Research to Identify and Correctly Treat Rare Forms of Diabetes
The vast majority of diabetes cases—both type 1 and type 2—are polygenic diseases, meaning that more than one gene contributes to risk of and progression to diabetes. However, some very rare forms of diabetes, distinct from type 1 or type 2 diabetes, are caused by single gene mutations. These forms of diabetes account for an estimated 1-5 percent of all cases of diabetes and are called “monogenic” diabetes.
Beginning in the early 1990s scientists started to identify particular single gene mutations as the causative factor in neonatal diabetes—diabetes that appears in newborns up to about 6-9 months of age. In part because neonatal monogenic diabetes is rare, these individuals are often misdiagnosed as having type 1 diabetes and are treated with insulin. However, because the single gene mutations that cause the disease don’t necessarily result in total insulin deficiencies like type 1 diabetes, oral medications like sulfonylureas can sometimes be used to better manage diabetes in patients with monogenic diabetes. The correct diagnosis of monogenic diabetes is critical to manage these patients appropriately, and can make a significant impact in the lives of the patients who are correctly diagnosed.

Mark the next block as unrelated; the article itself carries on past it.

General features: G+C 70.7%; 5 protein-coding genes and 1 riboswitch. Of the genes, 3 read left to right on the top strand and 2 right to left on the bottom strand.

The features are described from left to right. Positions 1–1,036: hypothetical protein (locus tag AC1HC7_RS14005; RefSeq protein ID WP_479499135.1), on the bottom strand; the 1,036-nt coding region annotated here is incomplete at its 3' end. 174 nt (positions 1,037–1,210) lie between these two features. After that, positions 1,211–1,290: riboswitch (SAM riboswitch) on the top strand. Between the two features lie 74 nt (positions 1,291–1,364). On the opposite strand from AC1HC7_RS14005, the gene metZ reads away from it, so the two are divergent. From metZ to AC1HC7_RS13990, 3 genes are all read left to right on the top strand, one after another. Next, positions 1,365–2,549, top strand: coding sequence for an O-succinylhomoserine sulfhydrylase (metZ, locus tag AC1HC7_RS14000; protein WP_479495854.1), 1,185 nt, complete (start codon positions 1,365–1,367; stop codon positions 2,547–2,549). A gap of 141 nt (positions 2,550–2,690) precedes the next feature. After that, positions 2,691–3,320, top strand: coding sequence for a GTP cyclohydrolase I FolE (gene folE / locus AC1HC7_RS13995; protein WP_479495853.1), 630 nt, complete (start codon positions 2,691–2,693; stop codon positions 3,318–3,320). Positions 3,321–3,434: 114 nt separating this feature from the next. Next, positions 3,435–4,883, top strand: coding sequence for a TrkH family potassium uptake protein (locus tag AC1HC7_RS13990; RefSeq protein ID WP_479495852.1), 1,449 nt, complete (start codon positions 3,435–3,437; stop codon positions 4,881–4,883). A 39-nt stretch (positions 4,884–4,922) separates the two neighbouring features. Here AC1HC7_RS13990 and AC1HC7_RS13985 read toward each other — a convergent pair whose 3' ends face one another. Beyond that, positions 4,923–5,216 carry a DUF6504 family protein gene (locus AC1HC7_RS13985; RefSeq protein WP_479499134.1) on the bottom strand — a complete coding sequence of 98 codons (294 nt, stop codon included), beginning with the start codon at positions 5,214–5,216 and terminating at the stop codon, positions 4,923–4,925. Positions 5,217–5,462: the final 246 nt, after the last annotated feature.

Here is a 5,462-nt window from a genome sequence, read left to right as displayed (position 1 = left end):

– See more at: http://www.diabetes.org/research-and-practice/we-are-research-leaders/recent-advances/rare-forms-of-diabetes.html#sthash.Nv09AZVV.dpuf